Summer is finally here! Wasn’t it a pleasant surprise that our first official weekend of summer truly felt like summer? I’m sure those of you with backyard pools finally enjoyed a swim.
While backyard pools are a lot of fun and create lifelong memories, it’s important to follow some basic environmentally-friendly actions. Good eco-friendly pool, spa and hot tub maintenance actually starts with knowing about sanitary and storm sewers.
Did you know there is a difference between sanitary sewers and storm sewers?
A sanitary sewer is where all the water used inside your home or business ends up after it has been used. The water from toilets, sinks, showers, dishwashers and washing machines flows to a wastewater treatment plant (WWTP), where it is cleaned and tested before being released back into Burlington Bay or Lake Ontario, depending on the location of the WWTP.
A storm sewer collects rain and melted snow through large grates on the street known as catch basins. This water flows directly into a local creek or water body without being treated. In Halton Region, this untreated water eventually flows into Lake Ontario or Burlington Bay.
Ongoing pool maintenance
Pool water contains several products, such as chlorine, which help to keep the pool clean. However, if released directly into the storm sewer (the water that’s not treated and ends up directly in water bodies), pool water can have a severe impact on the microorganisms, plants and fish in our ecosystem.
Filter backwash water
Backwash water, which is created when rinsing the filter with clean water, contains sediment and chemicals. This water must be filtered and dechlorinated if it is going to be released in the storm sewer. Otherwise, it must be discharged into the sanitary sewer or across the lawn on your property. See below for additional details.
What should my pool service company or I do if I have a chlorine or bromine pool?
Dechlorinate the water by letting the pool water sit for a week or more, preferably under sunny conditions. This will allow the chemicals to evaporate, lowering their concentration in the water. Test the pool water to ensure that levels are close to zero. At this point, you can slowly release the water onto your lawn where it can be absorbed into the ground or to a storm sewer on a day when rain is not forecasted. When you release pool water onto your property, there is the added benefit of watering your grass. Pool water discharge is not permitted on private property, without the consent of the owner, or on sensitive lands such as a ravine, valley, wetland, watercourse, etc.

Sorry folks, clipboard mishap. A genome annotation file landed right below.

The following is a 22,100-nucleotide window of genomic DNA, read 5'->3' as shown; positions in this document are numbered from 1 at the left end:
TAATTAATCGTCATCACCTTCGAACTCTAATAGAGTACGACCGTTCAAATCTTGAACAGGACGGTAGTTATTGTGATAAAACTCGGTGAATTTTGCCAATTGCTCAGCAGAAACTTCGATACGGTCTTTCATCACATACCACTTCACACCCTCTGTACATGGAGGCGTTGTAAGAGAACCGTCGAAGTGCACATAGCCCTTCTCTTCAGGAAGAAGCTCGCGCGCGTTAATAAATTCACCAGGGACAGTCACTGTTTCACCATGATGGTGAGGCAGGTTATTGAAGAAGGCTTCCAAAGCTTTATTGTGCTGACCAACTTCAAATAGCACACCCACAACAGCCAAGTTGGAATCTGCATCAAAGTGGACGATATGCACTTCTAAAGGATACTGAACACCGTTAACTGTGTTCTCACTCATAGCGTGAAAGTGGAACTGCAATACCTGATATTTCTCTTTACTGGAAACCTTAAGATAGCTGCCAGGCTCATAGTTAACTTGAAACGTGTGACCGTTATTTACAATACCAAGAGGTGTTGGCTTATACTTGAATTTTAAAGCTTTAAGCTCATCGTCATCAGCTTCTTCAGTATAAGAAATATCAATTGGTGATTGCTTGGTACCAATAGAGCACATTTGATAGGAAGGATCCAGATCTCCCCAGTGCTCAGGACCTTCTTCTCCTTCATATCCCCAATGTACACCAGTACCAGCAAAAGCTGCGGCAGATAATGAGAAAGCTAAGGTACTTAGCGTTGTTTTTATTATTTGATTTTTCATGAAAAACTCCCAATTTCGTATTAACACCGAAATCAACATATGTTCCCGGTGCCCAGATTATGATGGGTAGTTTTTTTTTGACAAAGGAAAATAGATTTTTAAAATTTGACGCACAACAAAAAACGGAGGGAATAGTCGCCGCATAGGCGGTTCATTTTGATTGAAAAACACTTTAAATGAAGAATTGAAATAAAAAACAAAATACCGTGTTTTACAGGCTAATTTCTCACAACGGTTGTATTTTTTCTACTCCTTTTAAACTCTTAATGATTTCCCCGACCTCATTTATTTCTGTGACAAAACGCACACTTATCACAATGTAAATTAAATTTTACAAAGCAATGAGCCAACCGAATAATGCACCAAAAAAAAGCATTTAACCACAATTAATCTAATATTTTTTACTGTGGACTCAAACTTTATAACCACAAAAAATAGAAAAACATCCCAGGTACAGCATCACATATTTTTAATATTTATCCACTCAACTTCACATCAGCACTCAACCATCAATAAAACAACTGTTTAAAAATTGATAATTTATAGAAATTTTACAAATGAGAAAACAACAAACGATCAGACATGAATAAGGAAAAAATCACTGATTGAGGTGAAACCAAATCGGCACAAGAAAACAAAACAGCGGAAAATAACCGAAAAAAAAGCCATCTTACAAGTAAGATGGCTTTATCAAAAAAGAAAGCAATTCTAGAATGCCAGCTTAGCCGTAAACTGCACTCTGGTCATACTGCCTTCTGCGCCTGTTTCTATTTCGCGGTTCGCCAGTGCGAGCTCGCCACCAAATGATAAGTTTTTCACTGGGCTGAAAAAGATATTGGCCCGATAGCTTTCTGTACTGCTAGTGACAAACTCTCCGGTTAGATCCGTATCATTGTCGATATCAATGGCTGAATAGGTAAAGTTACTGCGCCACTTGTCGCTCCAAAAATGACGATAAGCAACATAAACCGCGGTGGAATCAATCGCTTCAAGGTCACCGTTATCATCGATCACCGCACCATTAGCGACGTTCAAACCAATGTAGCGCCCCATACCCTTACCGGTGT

What should my pool service company or I do if I have a saltwater pool?
Unlike chlorine pools, letting a saltwater pool’s water sit will not alter the salt levels within the water. As a result, saltwater pools must be slowly emptied into the sanitary sewer connected to your home or removed by an approved waste hauler. Under no circumstance can a saltwater pool be discharged into a storm sewer, a sanitary manhole or directly into a ravine or creek. The saltwater itself can kill aquatic organisms. Saltwater pools should only be drained during dry weather and never during a storm. For homes with a sanitary lateral (commonly called a sewer pipe) cap, the homeowner can remove the cap with a wrench and slowly drain the saltwater pool through this pipe. Another option is to drain the pool through a laundry tub in the basement.
For more information
The City of Burlington has created a pool, spa and hot tub maintenance brochure which is available at burlington.ca/water. This new brochure (pdf) will also be provided with pool permits.
Check out an informative video produced by the City of London, Ontario called Drain Your Pool the Right Way.
Take Action Burlington. Empty your pool, spa or hot tub the right way. Collectively, we can make a difference.
This post was originally published in August 2016. Updated versions have been posted each summer to help raise the level of awareness about this important topic.